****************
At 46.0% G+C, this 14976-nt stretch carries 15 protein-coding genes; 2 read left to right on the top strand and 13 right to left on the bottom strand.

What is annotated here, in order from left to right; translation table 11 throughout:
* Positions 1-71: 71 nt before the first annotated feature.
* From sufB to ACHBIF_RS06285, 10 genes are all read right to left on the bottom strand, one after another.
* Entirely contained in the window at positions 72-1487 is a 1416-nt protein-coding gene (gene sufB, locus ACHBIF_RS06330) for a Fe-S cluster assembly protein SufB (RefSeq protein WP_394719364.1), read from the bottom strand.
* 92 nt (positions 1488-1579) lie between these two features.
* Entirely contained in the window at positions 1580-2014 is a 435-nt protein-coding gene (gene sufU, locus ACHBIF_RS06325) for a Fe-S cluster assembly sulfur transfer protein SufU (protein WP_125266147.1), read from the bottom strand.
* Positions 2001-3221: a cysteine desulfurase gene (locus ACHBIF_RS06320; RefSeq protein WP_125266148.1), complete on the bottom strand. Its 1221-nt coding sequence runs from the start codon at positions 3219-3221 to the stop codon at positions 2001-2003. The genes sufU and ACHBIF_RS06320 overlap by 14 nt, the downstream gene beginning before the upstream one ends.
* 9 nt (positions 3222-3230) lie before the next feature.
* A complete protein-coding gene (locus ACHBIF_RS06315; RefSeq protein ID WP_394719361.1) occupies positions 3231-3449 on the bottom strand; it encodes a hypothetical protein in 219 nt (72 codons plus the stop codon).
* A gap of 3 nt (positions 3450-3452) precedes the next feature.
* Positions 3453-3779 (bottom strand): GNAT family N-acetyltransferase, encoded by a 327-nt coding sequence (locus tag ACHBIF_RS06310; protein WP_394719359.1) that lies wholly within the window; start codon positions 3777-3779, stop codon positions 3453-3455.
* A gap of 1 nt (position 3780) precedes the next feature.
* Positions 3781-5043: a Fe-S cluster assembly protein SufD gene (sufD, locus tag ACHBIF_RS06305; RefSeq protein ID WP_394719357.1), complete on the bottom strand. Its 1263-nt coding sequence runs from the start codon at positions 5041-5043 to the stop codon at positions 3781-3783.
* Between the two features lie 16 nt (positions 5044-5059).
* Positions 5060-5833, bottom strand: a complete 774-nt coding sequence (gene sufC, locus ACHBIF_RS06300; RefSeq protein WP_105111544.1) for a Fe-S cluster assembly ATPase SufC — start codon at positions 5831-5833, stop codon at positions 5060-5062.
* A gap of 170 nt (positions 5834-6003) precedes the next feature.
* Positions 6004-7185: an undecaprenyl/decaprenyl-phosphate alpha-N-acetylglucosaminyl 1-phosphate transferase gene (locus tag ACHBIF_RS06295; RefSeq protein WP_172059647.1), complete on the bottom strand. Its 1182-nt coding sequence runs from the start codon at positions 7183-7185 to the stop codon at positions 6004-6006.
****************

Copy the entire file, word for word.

At 46.0% G+C, this 14976-nt stretch carries 15 protein-coding genes; 2 read left to right on the top strand and 13 right to left on the bottom strand.

What is annotated here, in order from left to right; translation table 11 throughout:
* Positions 1-71: 71 nt before the first annotated feature.
* From sufB to ACHBIF_RS06285, 10 genes are all read right to left on the bottom strand, one after another.
* Entirely contained in the window at positions 72-1487 is a 1416-nt protein-coding gene (gene sufB, locus ACHBIF_RS06330) for a Fe-S cluster assembly protein SufB (RefSeq protein WP_394719364.1), read from the bottom strand.
* 92 nt (positions 1488-1579) lie between these two features.
* Entirely contained in the window at positions 1580-2014 is a 435-nt protein-coding gene (gene sufU, locus ACHBIF_RS06325) for a Fe-S cluster assembly sulfur transfer protein SufU (protein WP_125266147.1), read from the bottom strand.
* Positions 2001-3221: a cysteine desulfurase gene (locus ACHBIF_RS06320; RefSeq protein WP_125266148.1), complete on the bottom strand. Its 1221-nt coding sequence runs from the start codon at positions 3219-3221 to the stop codon at positions 2001-2003. The genes sufU and ACHBIF_RS06320 overlap by 14 nt, the downstream gene beginning before the upstream one ends.
* 9 nt (positions 3222-3230) lie before the next feature.
* A complete protein-coding gene (locus ACHBIF_RS06315; RefSeq protein ID WP_394719361.1) occupies positions 3231-3449 on the bottom strand; it encodes a hypothetical protein in 219 nt (72 codons plus the stop codon).
* A gap of 3 nt (positions 3450-3452) precedes the next feature.
* Positions 3453-3779 (bottom strand): GNAT family N-acetyltransferase, encoded by a 327-nt coding sequence (locus tag ACHBIF_RS06310; protein WP_394719359.1) that lies wholly within the window; start codon positions 3777-3779, stop codon positions 3453-3455.
* A gap of 1 nt (position 3780) precedes the next feature.
* Positions 3781-5043: a Fe-S cluster assembly protein SufD gene (sufD, locus tag ACHBIF_RS06305; RefSeq protein ID WP_394719357.1), complete on the bottom strand. Its 1263-nt coding sequence runs from the start codon at positions 5041-5043 to the stop codon at positions 3781-3783.
* Between the two features lie 16 nt (positions 5044-5059).
* Positions 5060-5833, bottom strand: a complete 774-nt coding sequence (gene sufC, locus ACHBIF_RS06300; RefSeq protein WP_105111544.1) for a Fe-S cluster assembly ATPase SufC — start codon at positions 5831-5833, stop codon at positions 5060-5062.
* A gap of 170 nt (positions 5834-6003) precedes the next feature.
* Positions 6004-7185: an undecaprenyl/decaprenyl-phosphate alpha-N-acetylglucosaminyl 1-phosphate transferase gene (locus tag ACHBIF_RS06295; RefSeq protein WP_172059647.1), complete on the bottom strand. Its 1182-nt coding sequence runs from the start codon at positions 7183-7185 to the stop codon at positions 6004-6006.